The role of school heads and why they matter during the COVID pandemic

Female school principal wearing face mask with arms crossed standing outside school building with children sitting behind

By Choyi Whang

Statistician, OECD Directorate for Education and Skills

Nowhere has the role of school heads been more visible than during the coronavirus (COVID-19) pandemic, with generalised lockdowns and school closures in countries all over the world. Not only did they have to co-ordinate measures to maintain learning continuity during the lockdown and school closures, but they were also responsible for ensuring a safe learning environment when schools were allowed to reopen. The latest Education Indicators in Focus brief places the spotlight on the roles and salaries of school heads in public institutions, and takes a close look at how their responsibilities, working time and compensation vary across countries (based on data collected before the surge of the pandemic).

Good leadership in schools fosters nurturing learning environments that help children grow and develop.  To cultivate such an environment, school heads must navigate and promote collaboration across the often complex network of stakeholders: education authorities, teachers, students, parents and local communities. In a sense, school heads are the glue that holds everyone together.

During the COVID-19 crisis, school heads are expected to be more flexible in managing school resources to keep up with frequently changing guidelines and circumstances. Leadership and management have always been the main responsibilities of school heads: in two-thirds of OECD countries, official documents explicitly indicate so. School heads have various areas of responsibilities including human resources, financial resources, educational activities of students and teachers, external relations, well-being of students and teachers, and teaching students. During the COVID-19 crisis, they are also expected to make more complex decisions that were not needed before. For example, school heads in Chile have been responsible for various arrangements for school reopening which requires a closer collaboration with many stakeholders.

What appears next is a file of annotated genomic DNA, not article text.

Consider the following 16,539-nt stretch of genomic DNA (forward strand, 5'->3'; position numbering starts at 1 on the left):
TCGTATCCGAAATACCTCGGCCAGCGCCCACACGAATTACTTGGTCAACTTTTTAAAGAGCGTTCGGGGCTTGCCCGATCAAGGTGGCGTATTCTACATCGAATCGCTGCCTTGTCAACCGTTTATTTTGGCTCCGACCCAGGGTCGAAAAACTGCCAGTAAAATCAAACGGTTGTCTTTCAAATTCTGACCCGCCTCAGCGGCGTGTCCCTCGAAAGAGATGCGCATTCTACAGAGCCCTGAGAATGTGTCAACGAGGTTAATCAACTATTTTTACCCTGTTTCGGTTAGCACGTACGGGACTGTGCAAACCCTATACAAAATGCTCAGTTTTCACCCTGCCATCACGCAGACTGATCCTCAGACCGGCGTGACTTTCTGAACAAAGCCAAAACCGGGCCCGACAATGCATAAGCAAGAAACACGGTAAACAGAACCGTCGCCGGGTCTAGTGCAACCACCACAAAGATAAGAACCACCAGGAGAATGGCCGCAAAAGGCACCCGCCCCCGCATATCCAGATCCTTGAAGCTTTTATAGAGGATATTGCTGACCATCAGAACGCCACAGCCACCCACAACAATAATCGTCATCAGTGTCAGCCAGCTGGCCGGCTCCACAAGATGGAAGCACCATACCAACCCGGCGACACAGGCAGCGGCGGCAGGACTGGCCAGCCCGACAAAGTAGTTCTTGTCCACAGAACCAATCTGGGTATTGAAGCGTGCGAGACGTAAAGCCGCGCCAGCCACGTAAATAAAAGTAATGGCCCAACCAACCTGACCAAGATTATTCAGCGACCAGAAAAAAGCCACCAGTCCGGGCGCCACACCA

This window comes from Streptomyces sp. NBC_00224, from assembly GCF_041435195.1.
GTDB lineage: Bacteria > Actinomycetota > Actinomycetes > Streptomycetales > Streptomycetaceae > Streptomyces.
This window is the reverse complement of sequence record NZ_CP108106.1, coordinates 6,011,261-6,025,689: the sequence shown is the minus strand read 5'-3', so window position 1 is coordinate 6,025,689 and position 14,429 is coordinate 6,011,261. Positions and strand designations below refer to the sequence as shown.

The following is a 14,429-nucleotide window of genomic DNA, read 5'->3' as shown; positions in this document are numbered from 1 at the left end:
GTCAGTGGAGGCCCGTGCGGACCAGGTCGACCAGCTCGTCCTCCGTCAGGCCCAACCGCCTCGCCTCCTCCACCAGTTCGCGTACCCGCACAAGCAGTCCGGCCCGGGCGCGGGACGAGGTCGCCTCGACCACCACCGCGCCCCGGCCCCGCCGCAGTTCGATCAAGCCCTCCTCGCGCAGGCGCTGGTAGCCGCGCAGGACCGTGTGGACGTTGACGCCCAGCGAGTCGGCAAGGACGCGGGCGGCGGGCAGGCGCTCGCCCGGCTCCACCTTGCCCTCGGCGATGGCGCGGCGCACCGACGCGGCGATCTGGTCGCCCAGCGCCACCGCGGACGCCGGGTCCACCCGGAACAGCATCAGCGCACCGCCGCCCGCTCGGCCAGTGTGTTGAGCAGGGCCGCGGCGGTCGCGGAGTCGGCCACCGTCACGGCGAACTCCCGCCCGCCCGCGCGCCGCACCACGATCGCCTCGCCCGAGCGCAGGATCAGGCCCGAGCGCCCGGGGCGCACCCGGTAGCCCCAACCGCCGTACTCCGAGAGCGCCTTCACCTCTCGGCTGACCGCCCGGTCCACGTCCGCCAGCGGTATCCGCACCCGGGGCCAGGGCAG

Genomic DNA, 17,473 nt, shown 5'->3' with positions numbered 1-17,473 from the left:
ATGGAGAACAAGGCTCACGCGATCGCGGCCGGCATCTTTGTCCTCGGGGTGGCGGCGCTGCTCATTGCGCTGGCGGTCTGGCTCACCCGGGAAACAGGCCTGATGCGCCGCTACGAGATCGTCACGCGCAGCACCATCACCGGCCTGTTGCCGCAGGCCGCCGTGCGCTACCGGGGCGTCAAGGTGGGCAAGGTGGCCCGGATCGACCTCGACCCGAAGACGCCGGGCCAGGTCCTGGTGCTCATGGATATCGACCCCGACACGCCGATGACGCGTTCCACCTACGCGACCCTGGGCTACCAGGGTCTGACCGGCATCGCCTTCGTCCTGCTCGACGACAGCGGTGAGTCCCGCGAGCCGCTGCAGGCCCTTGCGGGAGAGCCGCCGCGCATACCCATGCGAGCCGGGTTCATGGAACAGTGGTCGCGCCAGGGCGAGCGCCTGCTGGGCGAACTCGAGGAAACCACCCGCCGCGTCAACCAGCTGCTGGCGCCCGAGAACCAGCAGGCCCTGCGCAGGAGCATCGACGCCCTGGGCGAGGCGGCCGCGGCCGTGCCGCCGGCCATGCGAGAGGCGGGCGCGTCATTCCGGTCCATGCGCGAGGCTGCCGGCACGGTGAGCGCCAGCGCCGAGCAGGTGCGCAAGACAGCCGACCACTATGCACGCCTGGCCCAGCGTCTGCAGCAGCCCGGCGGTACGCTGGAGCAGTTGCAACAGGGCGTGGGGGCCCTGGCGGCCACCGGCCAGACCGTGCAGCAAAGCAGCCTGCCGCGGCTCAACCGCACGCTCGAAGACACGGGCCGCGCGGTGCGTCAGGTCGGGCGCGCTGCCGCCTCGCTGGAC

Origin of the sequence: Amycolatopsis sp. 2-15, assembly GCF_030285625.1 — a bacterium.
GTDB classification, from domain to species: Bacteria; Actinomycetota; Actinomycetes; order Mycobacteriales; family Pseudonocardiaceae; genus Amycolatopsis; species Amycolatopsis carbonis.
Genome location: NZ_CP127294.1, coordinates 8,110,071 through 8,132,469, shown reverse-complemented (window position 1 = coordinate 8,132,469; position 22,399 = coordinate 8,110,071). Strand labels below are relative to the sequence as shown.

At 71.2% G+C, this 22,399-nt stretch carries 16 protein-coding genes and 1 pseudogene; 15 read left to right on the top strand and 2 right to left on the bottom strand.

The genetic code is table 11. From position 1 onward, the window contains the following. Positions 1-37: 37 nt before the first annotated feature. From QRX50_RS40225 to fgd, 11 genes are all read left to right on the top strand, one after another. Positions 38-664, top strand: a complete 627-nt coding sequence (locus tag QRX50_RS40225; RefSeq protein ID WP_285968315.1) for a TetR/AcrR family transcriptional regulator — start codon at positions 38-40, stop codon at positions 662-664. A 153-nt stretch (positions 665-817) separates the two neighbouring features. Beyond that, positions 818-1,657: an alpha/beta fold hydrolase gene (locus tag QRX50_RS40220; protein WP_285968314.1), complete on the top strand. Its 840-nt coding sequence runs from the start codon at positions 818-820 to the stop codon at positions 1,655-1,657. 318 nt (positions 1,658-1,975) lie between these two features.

The area and extent of responsibilities of school heads defined in official documents vary across countries. For example, school heads are required to teach students in slightly less than half of OECD countries and economies at lower secondary level, though they teach less hours than teachers do. Within a country, individual school heads may teach even fewer hours or not at all depending on school characteristics such as size, geographical location and socio-economic status of the region. The pandemic has extended the actual scope of their responsibilities in some countries. For instance, school heads in Norway could decide how to use additional government funding targeted to help vulnerable students make up for learning loss, through initiatives such as homework assistance programmes, summer schools and more teacher hires.